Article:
Well this is outstanding, it’s back to school time! For many parents, this means a notoriously long list of school supplies, but it also means the joys of more family dinners, the packing of school lunches and snacks for picky eaters, and we cannot forget those yearly bake sales where all hands are on deck.
Water quality can play a major role in what you are cooking. While city treatment facilities do work to regulate water health safety, Twin Cities municipal water is known for having some of the hardest water in the country. About 85% of homes in America have hard water flowing from their faucets; and of those about 30% of people have water softeners. Hard minerals like lime, iron, calcium, and magnesium, as well as other substances found in drinking water are probably affecting the flavor, texture, and color of your food while making your job in the kitchen more complicated.
Hard water can change the way your food feels, smells, and tastes. Imagine spending hours preparing a delicious meal for your family and it goes unappreciated. Most recipes require some special ingredients mixed with water. Depending on what you are cooking, traces of hard minerals could be impacting your food with a metal-like taste. Food can absorb the hard minerals causing your it to taste and smell unappealing. Filtering your water would leave you with healthier and better tasting food.
Why can’t you master grandma’s recipe? Are those pies slow to rise, cookies extra tough? It might not be your skills after all, it could be that hard minerals such as calcium or magnesium are sabotaging your talents. Hard water could be affecting the fermentation process, causing water absorption to be difficult. Hard minerals can make dough tough and rubbery. Because hard water is more alkaline, it can decrease the reaction of yeast. Sorry but those bake sale cookies are probably getting trashed!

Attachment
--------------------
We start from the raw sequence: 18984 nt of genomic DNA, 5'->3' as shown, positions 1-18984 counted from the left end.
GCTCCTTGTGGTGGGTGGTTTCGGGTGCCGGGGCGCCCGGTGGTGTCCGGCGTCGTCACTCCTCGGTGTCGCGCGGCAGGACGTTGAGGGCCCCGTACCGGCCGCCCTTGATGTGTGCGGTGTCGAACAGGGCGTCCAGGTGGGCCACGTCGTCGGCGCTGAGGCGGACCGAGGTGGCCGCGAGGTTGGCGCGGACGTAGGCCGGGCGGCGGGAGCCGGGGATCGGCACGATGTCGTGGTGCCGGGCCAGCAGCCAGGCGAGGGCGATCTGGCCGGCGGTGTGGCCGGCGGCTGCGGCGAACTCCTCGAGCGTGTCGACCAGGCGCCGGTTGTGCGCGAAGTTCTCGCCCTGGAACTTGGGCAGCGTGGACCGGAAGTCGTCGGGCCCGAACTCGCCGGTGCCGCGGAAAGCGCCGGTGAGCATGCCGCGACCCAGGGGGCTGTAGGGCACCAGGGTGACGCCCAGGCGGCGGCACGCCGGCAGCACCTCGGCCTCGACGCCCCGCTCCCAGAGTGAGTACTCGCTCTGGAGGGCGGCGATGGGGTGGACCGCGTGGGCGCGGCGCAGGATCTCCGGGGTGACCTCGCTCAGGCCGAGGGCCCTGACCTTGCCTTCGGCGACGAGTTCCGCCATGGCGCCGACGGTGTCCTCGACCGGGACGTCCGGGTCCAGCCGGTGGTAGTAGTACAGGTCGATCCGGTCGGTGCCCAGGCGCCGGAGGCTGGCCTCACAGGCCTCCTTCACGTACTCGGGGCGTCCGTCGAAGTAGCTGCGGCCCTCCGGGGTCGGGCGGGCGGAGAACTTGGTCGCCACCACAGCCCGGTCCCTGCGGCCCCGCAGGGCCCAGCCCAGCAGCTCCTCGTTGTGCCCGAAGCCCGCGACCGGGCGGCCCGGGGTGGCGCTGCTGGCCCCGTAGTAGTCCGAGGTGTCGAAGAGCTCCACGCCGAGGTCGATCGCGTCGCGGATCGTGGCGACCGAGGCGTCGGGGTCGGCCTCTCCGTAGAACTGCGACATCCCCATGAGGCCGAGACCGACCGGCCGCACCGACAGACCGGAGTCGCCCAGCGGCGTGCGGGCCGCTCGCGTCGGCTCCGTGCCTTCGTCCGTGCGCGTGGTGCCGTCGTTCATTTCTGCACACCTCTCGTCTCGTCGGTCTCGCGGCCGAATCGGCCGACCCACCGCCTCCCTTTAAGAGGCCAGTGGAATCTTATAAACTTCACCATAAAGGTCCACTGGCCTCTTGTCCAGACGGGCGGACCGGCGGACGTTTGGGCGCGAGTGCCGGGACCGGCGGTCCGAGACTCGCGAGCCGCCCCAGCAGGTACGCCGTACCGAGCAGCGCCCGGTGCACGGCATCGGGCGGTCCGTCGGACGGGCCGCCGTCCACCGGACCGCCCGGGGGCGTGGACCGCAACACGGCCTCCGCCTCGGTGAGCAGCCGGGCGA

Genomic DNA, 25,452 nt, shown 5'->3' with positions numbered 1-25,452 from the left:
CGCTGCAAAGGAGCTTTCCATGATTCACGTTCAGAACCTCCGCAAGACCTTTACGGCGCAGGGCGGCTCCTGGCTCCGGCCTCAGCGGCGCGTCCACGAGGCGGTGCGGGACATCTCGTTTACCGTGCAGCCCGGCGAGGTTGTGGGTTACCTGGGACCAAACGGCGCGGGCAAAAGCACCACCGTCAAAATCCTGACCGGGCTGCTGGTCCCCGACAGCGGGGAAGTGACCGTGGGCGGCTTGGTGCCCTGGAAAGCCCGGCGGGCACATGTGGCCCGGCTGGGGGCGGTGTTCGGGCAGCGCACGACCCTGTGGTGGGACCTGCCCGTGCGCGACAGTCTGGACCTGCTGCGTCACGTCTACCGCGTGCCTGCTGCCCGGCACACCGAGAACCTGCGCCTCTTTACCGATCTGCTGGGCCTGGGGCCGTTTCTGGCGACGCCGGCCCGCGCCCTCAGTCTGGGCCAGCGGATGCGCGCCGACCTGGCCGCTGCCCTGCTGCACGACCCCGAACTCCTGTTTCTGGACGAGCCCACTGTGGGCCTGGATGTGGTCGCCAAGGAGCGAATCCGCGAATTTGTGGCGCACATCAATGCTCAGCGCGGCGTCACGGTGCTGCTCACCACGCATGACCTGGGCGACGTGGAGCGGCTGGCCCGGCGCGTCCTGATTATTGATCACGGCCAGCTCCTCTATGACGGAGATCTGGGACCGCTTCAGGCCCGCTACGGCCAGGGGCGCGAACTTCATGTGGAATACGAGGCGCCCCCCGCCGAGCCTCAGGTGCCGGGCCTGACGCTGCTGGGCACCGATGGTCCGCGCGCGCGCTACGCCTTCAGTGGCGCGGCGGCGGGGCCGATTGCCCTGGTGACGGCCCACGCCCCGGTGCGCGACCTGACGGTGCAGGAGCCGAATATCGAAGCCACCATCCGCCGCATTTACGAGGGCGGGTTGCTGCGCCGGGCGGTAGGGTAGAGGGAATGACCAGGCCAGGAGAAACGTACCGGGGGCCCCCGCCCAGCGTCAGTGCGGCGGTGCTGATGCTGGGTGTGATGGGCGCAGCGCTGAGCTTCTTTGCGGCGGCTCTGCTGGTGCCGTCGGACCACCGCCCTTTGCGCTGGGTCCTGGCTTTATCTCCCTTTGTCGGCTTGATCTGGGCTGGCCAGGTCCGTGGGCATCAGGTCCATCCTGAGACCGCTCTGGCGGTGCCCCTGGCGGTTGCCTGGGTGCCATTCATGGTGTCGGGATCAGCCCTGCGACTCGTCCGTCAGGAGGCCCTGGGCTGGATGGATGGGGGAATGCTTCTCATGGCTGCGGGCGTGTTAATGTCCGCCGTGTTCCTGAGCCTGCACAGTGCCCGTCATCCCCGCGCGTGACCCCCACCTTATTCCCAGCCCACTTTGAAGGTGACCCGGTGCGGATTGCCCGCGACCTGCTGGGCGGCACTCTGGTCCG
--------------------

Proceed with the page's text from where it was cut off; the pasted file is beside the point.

Have you ever been making your favorite sauce or soup just to notice white deposits floating to the top once you get to a boil? Or you pour that thirst-quenching glass of lemonade over cloudy, white ice cubes to find an unwelcomed substance floating inside. This is water scale that comes from calcium and other hard water minerals. Tasty, now you can drink frozen gasses and impurities once your ice melts! Why not treat your water, with Reverse Osmosis (RO) RO has a ton of benefits. It removes lead, sodium, and other impurities that can amplify kidney and liver damage, high blood pressure, infertility problems, and anemia. This makes RO a safer option for children, pregnant women, and cancer patients. Beverages and foods made with RO water will taste better, and you will get clear ice cubes that last longer.